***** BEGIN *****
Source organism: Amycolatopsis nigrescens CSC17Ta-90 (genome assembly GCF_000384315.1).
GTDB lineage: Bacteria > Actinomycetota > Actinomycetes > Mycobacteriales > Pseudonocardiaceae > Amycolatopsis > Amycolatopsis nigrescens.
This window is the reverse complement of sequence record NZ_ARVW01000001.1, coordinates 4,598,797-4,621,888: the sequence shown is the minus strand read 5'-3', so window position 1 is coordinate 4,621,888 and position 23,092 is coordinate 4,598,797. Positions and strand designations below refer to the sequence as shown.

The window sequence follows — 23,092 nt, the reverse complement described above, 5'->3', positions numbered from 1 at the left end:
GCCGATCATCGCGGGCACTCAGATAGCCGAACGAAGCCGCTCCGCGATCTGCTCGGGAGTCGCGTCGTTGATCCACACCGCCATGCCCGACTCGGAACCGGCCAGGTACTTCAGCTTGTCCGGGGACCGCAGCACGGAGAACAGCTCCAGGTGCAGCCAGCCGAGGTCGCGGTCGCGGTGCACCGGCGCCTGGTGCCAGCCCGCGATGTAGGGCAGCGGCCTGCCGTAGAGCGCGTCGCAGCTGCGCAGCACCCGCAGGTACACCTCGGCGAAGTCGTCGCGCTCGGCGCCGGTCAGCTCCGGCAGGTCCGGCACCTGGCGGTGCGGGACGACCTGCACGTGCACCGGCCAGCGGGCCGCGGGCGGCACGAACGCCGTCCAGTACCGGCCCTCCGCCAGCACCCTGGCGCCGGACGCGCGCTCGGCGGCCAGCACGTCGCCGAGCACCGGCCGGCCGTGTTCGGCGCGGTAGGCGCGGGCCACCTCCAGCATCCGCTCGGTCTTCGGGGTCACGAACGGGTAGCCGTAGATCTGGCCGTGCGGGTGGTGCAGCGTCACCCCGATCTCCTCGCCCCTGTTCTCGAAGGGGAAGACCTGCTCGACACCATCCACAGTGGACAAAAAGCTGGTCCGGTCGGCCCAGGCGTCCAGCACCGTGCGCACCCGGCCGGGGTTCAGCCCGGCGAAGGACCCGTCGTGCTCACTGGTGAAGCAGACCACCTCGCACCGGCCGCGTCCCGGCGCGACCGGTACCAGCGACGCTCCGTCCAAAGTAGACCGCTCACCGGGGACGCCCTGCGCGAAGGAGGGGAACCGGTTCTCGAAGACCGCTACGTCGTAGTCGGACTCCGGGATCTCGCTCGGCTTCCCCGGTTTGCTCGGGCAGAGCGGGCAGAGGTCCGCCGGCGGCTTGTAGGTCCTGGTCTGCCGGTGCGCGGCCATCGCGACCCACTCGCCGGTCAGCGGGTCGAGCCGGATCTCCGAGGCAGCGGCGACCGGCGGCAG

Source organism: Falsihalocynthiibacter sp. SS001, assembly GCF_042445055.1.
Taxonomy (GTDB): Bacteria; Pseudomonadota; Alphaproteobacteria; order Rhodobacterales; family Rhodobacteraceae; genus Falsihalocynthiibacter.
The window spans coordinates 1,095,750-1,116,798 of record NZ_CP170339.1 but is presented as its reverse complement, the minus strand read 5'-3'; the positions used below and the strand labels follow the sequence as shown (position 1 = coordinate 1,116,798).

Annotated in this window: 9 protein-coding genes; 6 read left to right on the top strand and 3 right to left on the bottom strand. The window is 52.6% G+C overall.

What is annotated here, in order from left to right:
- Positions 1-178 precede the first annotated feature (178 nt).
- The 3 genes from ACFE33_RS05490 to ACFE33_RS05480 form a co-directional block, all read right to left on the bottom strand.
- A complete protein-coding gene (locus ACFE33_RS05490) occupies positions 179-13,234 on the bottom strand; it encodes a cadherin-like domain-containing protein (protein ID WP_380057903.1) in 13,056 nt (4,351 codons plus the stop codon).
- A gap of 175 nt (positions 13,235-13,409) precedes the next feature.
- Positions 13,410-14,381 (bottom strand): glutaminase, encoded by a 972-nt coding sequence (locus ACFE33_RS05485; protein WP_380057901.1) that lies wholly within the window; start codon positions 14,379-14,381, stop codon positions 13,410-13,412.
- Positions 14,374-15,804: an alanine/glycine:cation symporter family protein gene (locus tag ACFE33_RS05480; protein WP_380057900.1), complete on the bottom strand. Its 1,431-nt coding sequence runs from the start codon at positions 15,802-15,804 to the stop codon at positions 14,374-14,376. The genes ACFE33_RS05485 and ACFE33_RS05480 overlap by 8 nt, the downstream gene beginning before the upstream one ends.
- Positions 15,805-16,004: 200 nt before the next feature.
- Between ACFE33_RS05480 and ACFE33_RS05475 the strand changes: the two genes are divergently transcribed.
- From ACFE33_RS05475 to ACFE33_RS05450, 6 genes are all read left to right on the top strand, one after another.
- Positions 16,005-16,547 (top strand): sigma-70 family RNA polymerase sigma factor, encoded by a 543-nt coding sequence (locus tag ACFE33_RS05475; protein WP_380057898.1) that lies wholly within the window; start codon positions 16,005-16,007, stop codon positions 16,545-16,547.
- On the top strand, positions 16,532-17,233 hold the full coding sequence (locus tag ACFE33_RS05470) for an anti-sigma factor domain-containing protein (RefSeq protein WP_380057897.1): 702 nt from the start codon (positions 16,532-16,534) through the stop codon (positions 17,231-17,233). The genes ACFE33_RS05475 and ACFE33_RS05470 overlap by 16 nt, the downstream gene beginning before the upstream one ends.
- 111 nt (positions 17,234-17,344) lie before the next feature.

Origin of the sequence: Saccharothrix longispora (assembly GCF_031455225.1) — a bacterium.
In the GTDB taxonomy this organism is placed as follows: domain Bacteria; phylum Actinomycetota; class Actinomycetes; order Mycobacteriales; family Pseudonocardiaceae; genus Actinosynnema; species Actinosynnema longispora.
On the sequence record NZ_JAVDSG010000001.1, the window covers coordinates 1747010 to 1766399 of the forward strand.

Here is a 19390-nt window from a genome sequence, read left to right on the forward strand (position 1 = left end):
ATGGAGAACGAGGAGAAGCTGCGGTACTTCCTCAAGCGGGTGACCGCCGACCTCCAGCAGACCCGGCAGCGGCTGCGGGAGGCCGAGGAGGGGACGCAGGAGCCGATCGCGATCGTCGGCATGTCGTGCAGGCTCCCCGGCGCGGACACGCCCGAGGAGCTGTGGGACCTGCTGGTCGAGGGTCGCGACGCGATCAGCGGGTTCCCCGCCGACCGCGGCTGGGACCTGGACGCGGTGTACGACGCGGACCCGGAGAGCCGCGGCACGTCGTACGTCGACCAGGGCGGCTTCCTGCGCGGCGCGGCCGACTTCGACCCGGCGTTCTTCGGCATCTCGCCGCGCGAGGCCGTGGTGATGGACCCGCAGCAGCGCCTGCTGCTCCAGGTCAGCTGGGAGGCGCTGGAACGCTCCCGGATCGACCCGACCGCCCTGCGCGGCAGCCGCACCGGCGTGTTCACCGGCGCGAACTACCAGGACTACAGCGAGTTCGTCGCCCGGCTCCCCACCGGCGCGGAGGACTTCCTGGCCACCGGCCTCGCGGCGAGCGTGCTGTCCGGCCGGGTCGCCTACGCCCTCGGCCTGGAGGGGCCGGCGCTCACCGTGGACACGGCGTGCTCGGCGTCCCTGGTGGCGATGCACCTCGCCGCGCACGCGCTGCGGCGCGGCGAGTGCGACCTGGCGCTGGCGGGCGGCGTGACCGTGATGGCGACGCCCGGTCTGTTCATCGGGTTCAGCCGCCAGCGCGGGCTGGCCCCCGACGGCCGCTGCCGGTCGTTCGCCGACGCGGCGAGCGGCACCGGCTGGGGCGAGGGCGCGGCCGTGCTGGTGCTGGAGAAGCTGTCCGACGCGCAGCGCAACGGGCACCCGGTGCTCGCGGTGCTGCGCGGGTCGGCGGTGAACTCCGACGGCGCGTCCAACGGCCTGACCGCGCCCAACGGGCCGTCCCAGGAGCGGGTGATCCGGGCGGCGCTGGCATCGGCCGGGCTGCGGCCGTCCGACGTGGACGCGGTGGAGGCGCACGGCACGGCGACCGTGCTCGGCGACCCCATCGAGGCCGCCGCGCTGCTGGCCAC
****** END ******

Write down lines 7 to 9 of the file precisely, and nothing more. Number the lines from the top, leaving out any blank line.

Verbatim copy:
Taxonomy (GTDB): Bacteria; Pseudomonadota; Alphaproteobacteria; order Rhodobacterales; family Rhodobacteraceae; genus Falsihalocynthiibacter.
The window spans coordinates 1,095,750-1,116,798 of record NZ_CP170339.1 but is presented as its reverse complement, the minus strand read 5'-3'; the positions used below and the strand labels follow the sequence as shown (position 1 = coordinate 1,116,798).

Annotated in this window: 9 protein-coding genes; 6 read left to right on the top strand and 3 right to left on the bottom strand. The window is 52.6% G+C overall.